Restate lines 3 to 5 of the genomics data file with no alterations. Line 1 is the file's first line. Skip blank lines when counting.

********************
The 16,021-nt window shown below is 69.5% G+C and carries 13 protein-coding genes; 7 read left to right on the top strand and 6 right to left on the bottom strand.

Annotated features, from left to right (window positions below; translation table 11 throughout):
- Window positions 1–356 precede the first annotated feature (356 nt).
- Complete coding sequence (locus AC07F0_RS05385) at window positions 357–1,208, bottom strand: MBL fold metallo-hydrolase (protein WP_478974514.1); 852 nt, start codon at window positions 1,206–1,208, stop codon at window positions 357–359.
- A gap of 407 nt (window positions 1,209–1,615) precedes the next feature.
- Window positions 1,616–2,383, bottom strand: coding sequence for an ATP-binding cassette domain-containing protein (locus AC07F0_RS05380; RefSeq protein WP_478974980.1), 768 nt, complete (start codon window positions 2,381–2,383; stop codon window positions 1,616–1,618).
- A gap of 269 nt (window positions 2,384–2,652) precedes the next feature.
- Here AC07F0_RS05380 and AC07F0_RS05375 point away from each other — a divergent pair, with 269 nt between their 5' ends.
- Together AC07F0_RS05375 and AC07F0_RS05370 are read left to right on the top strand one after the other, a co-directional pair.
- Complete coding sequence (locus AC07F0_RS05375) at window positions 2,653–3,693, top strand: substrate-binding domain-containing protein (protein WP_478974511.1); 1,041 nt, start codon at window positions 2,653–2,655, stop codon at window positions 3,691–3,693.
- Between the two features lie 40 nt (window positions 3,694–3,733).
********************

- Window positions 1–356 precede the first annotated feature (356 nt).
- Complete coding sequence (locus AC07F0_RS05385) at window positions 357–1,208, bottom strand: MBL fold metallo-hydrolase (protein WP_478974514.1); 852 nt, start codon at window positions 1,206–1,208, stop codon at window positions 357–359.
- A gap of 407 nt (window positions 1,209–1,615) precedes the next feature.